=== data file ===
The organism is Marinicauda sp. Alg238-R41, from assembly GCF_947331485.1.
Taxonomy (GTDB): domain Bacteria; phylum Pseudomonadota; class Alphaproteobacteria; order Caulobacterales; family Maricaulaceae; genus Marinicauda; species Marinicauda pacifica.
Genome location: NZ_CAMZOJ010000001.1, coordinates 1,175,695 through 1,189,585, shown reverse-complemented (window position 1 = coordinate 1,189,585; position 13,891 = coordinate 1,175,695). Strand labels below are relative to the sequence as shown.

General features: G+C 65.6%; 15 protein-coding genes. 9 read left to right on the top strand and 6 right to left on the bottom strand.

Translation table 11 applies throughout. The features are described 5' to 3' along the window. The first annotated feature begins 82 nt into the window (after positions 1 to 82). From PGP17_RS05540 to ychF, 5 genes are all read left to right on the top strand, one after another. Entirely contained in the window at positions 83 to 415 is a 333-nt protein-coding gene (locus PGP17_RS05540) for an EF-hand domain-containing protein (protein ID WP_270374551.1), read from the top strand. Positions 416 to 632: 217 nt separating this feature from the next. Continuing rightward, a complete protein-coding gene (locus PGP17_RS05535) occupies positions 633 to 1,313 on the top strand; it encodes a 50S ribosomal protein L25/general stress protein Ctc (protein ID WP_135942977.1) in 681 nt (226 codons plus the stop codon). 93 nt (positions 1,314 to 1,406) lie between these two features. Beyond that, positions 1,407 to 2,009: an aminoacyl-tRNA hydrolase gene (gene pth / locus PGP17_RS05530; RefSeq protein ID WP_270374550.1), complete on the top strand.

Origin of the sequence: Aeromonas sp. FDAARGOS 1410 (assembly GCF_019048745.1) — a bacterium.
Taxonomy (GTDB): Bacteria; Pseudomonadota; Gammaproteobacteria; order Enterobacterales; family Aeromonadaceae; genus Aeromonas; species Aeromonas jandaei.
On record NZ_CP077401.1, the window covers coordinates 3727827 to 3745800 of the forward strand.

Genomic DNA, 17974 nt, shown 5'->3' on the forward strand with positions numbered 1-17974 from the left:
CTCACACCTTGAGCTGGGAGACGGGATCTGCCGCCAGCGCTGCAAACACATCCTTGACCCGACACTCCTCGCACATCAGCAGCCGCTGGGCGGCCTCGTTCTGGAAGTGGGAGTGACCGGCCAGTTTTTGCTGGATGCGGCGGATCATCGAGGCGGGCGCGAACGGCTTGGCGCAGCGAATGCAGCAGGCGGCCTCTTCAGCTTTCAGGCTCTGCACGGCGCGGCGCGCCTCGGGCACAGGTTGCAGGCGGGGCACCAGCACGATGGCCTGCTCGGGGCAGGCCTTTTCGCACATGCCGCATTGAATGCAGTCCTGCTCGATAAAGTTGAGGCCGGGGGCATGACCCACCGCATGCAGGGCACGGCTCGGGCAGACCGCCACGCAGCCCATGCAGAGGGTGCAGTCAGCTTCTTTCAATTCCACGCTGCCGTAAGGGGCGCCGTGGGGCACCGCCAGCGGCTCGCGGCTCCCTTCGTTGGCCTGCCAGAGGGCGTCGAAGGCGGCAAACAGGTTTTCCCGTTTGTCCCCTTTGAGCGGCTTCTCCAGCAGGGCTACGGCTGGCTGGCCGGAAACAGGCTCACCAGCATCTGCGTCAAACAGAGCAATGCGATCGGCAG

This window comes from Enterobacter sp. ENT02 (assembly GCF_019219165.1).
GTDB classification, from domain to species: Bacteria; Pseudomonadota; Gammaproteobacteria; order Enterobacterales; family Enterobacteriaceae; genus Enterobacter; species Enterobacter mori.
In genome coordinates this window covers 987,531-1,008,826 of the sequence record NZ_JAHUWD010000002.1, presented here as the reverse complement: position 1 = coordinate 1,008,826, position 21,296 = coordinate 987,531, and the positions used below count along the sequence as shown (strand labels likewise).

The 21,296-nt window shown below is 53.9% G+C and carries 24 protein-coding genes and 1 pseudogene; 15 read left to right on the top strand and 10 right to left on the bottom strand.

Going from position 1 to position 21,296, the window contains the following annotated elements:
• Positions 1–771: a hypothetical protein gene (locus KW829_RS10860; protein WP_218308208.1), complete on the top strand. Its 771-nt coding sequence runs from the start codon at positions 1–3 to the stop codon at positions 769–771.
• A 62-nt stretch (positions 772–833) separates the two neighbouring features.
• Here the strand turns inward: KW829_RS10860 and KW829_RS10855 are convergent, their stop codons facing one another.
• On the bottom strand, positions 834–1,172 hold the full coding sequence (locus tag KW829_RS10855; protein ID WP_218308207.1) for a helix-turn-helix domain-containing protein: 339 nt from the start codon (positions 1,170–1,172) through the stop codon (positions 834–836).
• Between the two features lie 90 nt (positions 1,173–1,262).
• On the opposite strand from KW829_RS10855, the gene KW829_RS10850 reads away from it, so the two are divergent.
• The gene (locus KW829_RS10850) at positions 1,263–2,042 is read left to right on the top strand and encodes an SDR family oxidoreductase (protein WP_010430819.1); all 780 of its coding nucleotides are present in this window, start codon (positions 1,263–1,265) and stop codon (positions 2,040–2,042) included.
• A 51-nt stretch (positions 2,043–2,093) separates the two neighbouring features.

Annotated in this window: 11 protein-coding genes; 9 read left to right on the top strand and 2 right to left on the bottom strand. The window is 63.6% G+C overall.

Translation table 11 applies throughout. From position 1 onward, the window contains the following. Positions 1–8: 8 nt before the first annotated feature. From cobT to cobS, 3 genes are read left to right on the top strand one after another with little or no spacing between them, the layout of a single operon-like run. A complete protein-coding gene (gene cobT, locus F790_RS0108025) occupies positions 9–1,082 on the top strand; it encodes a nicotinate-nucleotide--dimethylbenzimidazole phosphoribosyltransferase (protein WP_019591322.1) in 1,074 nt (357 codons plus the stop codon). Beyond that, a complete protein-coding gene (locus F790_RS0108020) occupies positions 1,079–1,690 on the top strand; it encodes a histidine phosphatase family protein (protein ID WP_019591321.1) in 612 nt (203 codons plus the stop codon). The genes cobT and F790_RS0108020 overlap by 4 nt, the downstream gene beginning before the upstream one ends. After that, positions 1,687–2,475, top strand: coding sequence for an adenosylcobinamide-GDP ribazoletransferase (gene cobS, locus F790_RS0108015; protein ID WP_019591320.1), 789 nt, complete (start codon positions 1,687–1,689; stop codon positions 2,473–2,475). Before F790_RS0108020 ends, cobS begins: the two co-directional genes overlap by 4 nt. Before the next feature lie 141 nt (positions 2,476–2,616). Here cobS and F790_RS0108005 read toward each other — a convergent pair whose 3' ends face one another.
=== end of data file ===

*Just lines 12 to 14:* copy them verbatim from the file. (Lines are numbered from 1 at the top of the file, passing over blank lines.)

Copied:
GTDB classification, from domain to species: Bacteria; Pseudomonadota; Gammaproteobacteria; order Enterobacterales; family Enterobacteriaceae; genus Enterobacter; species Enterobacter mori.
In genome coordinates this window covers 987,531-1,008,826 of the sequence record NZ_JAHUWD010000002.1, presented here as the reverse complement: position 1 = coordinate 1,008,826, position 21,296 = coordinate 987,531, and the positions used below count along the sequence as shown (strand labels likewise).

The 21,296-nt window shown below is 53.9% G+C and carries 24 protein-coding genes and 1 pseudogene; 15 read left to right on the top strand and 10 right to left on the bottom strand.